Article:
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April 1995
Volume 13, Number 4

The Root of Economic Evil
Jeffrey Herbener

Four in five Americans opposed the $50 billion Mexican bailout, but they were powerless to stop it. When the central bank says it's in charge--as it does in every financial upheaval of this magnitude--we are supposed to hold our tongues and leave it to the experts, even if their actions generate only uncertainty and volatility.

Washington's most powerful "expert" is Alan Greenspan, chairman of the Federal Reserve. With a wave of his hand, and some well-placed phone calls, he can order credit extension (money creation) at will. While Congress and the White House must contend for public approval, Greenspan runs the Fed without effective political or economic accountability.

Greenspan doesn't allow philosophical consistency to interfere with the running of his government-created banking empire. Bailing out Chrysler is a "bad idea," he told the House Banking Committee in 1979, because it violates the "principles of the free enterprise system." He was a private economist then, with no personal stake in the nation's car industry. As Fed chairman, his loyalties are to the largest banks. We can't have free enterprise here, he said of letting Mexican banks fail, because that "could halt or reverse the global trend toward market-oriented reform."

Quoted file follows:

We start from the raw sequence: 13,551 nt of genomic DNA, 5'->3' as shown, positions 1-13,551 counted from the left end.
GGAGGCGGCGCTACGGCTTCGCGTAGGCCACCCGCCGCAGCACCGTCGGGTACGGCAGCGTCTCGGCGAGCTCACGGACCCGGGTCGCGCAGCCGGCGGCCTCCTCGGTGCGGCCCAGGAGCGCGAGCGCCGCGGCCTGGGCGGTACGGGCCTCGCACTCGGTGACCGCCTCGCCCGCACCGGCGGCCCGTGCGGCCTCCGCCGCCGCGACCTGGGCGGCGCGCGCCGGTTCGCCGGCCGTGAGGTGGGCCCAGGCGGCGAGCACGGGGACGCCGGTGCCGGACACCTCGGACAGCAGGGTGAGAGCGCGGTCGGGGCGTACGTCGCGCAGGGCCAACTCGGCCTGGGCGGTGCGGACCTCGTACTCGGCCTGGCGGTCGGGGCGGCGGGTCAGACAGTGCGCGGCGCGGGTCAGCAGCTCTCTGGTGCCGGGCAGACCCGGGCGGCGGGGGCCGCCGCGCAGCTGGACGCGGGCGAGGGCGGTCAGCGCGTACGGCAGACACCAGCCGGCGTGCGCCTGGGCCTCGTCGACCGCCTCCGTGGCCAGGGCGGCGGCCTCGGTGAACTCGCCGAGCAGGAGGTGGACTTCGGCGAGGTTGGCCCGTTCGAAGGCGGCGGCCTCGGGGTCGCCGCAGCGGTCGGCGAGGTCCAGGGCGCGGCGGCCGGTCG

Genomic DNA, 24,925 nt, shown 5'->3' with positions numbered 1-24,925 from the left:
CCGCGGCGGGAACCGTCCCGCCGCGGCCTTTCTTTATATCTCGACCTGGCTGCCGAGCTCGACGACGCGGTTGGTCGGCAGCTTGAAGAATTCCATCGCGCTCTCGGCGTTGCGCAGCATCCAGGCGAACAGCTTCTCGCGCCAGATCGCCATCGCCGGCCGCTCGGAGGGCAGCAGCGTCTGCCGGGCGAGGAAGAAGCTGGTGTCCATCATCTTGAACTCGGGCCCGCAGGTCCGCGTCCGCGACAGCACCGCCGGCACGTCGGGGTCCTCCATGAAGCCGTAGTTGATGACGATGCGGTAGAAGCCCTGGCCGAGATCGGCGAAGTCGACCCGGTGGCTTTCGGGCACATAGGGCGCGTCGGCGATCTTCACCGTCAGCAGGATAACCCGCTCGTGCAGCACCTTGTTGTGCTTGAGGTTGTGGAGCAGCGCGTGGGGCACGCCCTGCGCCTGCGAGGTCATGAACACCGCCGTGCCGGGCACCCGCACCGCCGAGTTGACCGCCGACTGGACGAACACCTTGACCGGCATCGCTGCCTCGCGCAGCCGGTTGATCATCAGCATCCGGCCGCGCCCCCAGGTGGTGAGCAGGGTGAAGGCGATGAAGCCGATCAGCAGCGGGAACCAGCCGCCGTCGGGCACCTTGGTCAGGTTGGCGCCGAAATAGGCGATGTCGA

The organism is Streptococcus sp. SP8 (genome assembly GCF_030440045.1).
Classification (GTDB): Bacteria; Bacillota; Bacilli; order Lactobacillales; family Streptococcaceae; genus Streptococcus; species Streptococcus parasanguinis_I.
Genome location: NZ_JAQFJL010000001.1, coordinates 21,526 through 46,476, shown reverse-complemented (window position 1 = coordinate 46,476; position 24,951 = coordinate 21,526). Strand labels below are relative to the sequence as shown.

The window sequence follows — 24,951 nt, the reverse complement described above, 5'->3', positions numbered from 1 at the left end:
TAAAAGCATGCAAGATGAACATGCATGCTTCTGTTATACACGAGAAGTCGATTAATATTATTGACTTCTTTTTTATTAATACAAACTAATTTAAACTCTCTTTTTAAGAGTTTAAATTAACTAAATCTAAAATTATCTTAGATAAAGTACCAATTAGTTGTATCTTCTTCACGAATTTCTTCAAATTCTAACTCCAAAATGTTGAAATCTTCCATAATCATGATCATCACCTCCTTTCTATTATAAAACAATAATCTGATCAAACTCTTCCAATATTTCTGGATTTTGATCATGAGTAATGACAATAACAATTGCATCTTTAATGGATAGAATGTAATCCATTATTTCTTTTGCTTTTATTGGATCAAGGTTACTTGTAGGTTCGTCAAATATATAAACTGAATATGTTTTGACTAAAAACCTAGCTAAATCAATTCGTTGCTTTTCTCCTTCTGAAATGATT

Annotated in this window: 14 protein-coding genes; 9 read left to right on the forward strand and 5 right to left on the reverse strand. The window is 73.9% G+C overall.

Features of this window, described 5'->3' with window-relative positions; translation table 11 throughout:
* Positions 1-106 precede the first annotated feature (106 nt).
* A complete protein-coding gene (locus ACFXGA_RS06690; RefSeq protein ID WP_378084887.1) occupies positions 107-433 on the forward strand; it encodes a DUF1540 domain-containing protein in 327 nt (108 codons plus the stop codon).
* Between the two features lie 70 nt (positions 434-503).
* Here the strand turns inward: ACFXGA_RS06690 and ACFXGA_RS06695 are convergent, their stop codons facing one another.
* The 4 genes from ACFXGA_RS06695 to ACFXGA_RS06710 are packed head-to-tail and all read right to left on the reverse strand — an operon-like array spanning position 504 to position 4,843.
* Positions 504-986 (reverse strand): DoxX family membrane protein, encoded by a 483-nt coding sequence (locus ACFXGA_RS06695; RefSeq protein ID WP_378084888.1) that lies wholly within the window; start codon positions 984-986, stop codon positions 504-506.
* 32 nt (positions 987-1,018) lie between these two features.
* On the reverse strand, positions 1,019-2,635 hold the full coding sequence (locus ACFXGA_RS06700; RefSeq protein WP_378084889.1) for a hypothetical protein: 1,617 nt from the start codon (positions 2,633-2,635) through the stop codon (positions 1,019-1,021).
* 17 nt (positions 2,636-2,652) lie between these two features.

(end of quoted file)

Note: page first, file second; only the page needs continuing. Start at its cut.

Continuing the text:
Greenspan's seemingly contradictory remarks sum up the Fed's central doctrine. The Fed should socialize all risks to the nation's largest banks and protect them from the vagaries of the free market, especially from financial losses. And then the Fed must back the debt and projects of the banks' largest customers to enhance their profits. Meanwhile you're a public menace if you "hoard" your money (keep it out of bank vaults) or stage a "run on a bank" (want to get your money out). Everyone should simply roll with the Fed's monetary punches of inflation and business cycles.

Why? The banking industry is not supposed to work like any other. Banks, we're told, are the very foundation of the economy and thus cannot be subject to competitive pressure or to changes in consumer demand. Butchers and bakers can go belly up because that's how the market works. But big bankers should be coddled by the government.

The myth of the indispensable bank is consistent with the Fed's original purpose. It was conceived in the unholy alliance of government and business, born of corrupt politicians and special interests, and midwifed by intellectuals and elite media propaganda. And like other regulatory agencies before and since, the Fed was conceived as a cartelization device to benefit the leading firms in the industry it regulates.